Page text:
First, the publisher revealed that “Can’t Kill Progress” would serve as a teaser for a new game from one of their Western studios nearly two weeks ago. However, Square Enix only has three Western studios and only one deals with the kind of futuristic imagery that was used to promote the stream. But more importantly, Square Enix was trying to build hype over a game that was first announced two years ago as Deus Ex Universe. I can understand that “Can’t Kill Progress” was meant to serve as the game’s official coming out party, but you can only announce a game once. Since that trump card was burned a long time ago, the idea of a three-day livestream just became exhausting. Contagious yawning must have infected Tomas, the protagonist of the stream, as I caught the character napping nearly every time I tuned in. Perhaps being locked in a futuristic prison isn’t so bad? Or maybe he’s suffering from hype fatigue like the rest of us.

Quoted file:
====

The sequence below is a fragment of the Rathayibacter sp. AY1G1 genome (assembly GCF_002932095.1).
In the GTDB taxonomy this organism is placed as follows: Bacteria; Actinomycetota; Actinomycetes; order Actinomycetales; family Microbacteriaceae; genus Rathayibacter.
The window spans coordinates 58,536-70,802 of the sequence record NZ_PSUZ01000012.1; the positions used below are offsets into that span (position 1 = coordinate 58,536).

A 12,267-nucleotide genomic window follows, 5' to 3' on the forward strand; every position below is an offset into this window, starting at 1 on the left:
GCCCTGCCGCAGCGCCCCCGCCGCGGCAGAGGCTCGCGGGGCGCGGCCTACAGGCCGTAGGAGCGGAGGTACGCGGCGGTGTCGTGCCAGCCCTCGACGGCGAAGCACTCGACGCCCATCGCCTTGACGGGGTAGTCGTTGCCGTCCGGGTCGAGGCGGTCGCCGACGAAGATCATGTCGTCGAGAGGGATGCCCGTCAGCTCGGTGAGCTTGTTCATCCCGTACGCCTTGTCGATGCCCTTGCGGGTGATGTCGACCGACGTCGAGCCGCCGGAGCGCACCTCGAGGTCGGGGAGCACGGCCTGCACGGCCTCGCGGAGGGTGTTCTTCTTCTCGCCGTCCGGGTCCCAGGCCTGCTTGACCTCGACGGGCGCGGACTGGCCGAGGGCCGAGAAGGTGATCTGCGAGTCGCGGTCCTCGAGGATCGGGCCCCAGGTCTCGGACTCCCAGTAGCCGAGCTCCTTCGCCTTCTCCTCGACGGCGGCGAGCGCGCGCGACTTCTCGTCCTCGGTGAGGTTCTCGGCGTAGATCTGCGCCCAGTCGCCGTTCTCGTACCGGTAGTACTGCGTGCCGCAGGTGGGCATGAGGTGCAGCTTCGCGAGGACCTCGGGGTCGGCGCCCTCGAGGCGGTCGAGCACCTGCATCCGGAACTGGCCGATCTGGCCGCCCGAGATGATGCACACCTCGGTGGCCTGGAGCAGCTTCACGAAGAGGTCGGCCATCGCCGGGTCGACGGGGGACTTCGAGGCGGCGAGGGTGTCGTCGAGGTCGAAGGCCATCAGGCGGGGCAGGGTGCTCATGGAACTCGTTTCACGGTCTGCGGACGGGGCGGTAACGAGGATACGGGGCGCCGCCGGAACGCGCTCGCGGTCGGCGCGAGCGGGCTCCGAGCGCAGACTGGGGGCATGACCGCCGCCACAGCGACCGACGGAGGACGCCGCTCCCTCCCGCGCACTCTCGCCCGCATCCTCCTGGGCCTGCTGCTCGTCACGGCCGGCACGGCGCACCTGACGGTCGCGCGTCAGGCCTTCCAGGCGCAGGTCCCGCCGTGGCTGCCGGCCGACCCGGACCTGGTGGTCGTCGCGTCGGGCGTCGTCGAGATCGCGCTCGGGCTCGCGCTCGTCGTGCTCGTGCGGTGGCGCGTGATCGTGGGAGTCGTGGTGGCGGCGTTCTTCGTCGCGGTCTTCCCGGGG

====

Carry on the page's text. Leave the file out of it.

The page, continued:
Square Enix’s surprise was eventually spoiled on the second day by a Russian news site a few minutes before Game Informer published their exclusive cover story on the game. Again, this happened on day two. Though I will admit, the trailer we got once the livestream eventually ran its course was fantastic.


Contrast this with Activision’s much simpler #BackInBlack campaign to promote Call of Duty: Black Ops III‘s “World Reveal.” As one of the largest publishers in the world, Activision doesn’t do anything small, especially in regards to the Call of Duty franchise. But #BackInBlack was a textbook example of less is more. The stage was set when Snapchat ghost badges started appearing in at least one of Black Ops II‘s multiplayer maps. Friending this mysterious Snapchatter lead fans to a series of coded messages that heavily hinted at the torture techniques that serve as the background of the Black Ops series. And remember, Black Ops II is a three-year-old game, which is an eternity in the online multiplayer space. But there were still plenty of players around to follow the clues. These clues eventually paved the way for a short teaser trailer and a promise of more information on April 26. The whole campaign began and ended in less than 48 hours.